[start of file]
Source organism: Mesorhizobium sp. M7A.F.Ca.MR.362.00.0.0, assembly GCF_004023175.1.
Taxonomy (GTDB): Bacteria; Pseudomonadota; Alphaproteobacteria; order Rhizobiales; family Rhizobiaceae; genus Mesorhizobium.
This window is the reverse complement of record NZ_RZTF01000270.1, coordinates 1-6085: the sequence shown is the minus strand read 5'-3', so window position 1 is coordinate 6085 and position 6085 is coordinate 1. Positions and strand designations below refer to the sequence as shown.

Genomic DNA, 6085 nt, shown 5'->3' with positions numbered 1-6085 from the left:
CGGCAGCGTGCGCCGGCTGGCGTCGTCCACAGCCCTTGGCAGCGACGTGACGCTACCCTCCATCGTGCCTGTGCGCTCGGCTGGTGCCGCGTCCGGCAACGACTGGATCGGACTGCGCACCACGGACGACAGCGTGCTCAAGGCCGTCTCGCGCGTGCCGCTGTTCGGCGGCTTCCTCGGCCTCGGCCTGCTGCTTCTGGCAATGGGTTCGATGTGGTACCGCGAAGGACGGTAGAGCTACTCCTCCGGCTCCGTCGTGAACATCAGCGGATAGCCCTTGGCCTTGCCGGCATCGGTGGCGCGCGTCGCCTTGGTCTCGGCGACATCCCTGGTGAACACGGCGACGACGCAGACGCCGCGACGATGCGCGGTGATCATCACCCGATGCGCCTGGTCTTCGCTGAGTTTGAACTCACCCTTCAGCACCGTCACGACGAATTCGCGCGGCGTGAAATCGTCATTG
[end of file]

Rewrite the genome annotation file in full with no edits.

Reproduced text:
Source organism: Mesorhizobium sp. M7A.F.Ca.MR.362.00.0.0, assembly GCF_004023175.1.
Taxonomy (GTDB): Bacteria; Pseudomonadota; Alphaproteobacteria; order Rhizobiales; family Rhizobiaceae; genus Mesorhizobium.
This window is the reverse complement of record NZ_RZTF01000270.1, coordinates 1-6085: the sequence shown is the minus strand read 5'-3', so window position 1 is coordinate 6085 and position 6085 is coordinate 1. Positions and strand designations below refer to the sequence as shown.

Genomic DNA, 6085 nt, shown 5'->3' with positions numbered 1-6085 from the left:
CGGCAGCGTGCGCCGGCTGGCGTCGTCCACAGCCCTTGGCAGCGACGTGACGCTACCCTCCATCGTGCCTGTGCGCTCGGCTGGTGCCGCGTCCGGCAACGACTGGATCGGACTGCGCACCACGGACGACAGCGTGCTCAAGGCCGTCTCGCGCGTGCCGCTGTTCGGCGGCTTCCTCGGCCTCGGCCTGCTGCTTCTGGCAATGGGTTCGATGTGGTACCGCGAAGGACGGTAGAGCTACTCCTCCGGCTCCGTCGTGAACATCAGCGGATAGCCCTTGGCCTTGCCGGCATCGGTGGCGCGCGTCGCCTTGGTCTCGGCGACATCCCTGGTGAACACGGCGACGACGCAGACGCCGCGACGATGCGCGGTGATCATCACCCGATGCGCCTGGTCTTCGCTGAGTTTGAACTCACCCTTCAGCACCGTCACGACGAATTCGCGCGGCGTGAAATCGTCATTG